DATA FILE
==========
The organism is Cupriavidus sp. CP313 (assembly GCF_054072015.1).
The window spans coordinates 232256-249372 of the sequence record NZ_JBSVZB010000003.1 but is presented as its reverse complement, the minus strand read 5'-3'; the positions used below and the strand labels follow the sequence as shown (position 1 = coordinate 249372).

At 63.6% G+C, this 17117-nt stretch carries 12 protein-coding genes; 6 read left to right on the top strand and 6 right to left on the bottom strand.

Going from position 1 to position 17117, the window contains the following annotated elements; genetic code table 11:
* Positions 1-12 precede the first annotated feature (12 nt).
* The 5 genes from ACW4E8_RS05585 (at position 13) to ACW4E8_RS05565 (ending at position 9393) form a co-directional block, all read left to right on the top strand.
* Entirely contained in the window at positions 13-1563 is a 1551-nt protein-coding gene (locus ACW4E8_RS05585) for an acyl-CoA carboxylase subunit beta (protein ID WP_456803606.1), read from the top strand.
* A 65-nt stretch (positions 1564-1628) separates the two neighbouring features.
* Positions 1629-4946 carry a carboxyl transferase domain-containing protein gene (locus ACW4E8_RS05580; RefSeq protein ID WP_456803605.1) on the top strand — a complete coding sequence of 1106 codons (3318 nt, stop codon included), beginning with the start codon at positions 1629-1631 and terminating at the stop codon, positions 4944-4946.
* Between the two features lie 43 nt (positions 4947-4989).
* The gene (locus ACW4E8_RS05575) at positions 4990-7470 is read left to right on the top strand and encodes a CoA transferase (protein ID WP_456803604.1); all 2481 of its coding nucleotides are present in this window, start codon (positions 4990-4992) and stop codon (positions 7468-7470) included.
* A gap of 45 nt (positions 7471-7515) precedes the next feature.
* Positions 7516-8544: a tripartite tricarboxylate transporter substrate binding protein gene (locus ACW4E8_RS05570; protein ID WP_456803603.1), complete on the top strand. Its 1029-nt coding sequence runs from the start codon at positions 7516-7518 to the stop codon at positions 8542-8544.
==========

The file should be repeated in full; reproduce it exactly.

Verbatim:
The organism is Cupriavidus sp. CP313 (assembly GCF_054072015.1).
The window spans coordinates 232256-249372 of the sequence record NZ_JBSVZB010000003.1 but is presented as its reverse complement, the minus strand read 5'-3'; the positions used below and the strand labels follow the sequence as shown (position 1 = coordinate 249372).

At 63.6% G+C, this 17117-nt stretch carries 12 protein-coding genes; 6 read left to right on the top strand and 6 right to left on the bottom strand.

Going from position 1 to position 17117, the window contains the following annotated elements; genetic code table 11:
* Positions 1-12 precede the first annotated feature (12 nt).
* The 5 genes from ACW4E8_RS05585 (at position 13) to ACW4E8_RS05565 (ending at position 9393) form a co-directional block, all read left to right on the top strand.
* Entirely contained in the window at positions 13-1563 is a 1551-nt protein-coding gene (locus ACW4E8_RS05585) for an acyl-CoA carboxylase subunit beta (protein ID WP_456803606.1), read from the top strand.
* A 65-nt stretch (positions 1564-1628) separates the two neighbouring features.
* Positions 1629-4946 carry a carboxyl transferase domain-containing protein gene (locus ACW4E8_RS05580; RefSeq protein ID WP_456803605.1) on the top strand — a complete coding sequence of 1106 codons (3318 nt, stop codon included), beginning with the start codon at positions 1629-1631 and terminating at the stop codon, positions 4944-4946.
* Between the two features lie 43 nt (positions 4947-4989).
* The gene (locus ACW4E8_RS05575) at positions 4990-7470 is read left to right on the top strand and encodes a CoA transferase (protein ID WP_456803604.1); all 2481 of its coding nucleotides are present in this window, start codon (positions 4990-4992) and stop codon (positions 7468-7470) included.
* A gap of 45 nt (positions 7471-7515) precedes the next feature.
* Positions 7516-8544: a tripartite tricarboxylate transporter substrate binding protein gene (locus ACW4E8_RS05570; protein ID WP_456803603.1), complete on the top strand. Its 1029-nt coding sequence runs from the start codon at positions 7516-7518 to the stop codon at positions 8542-8544.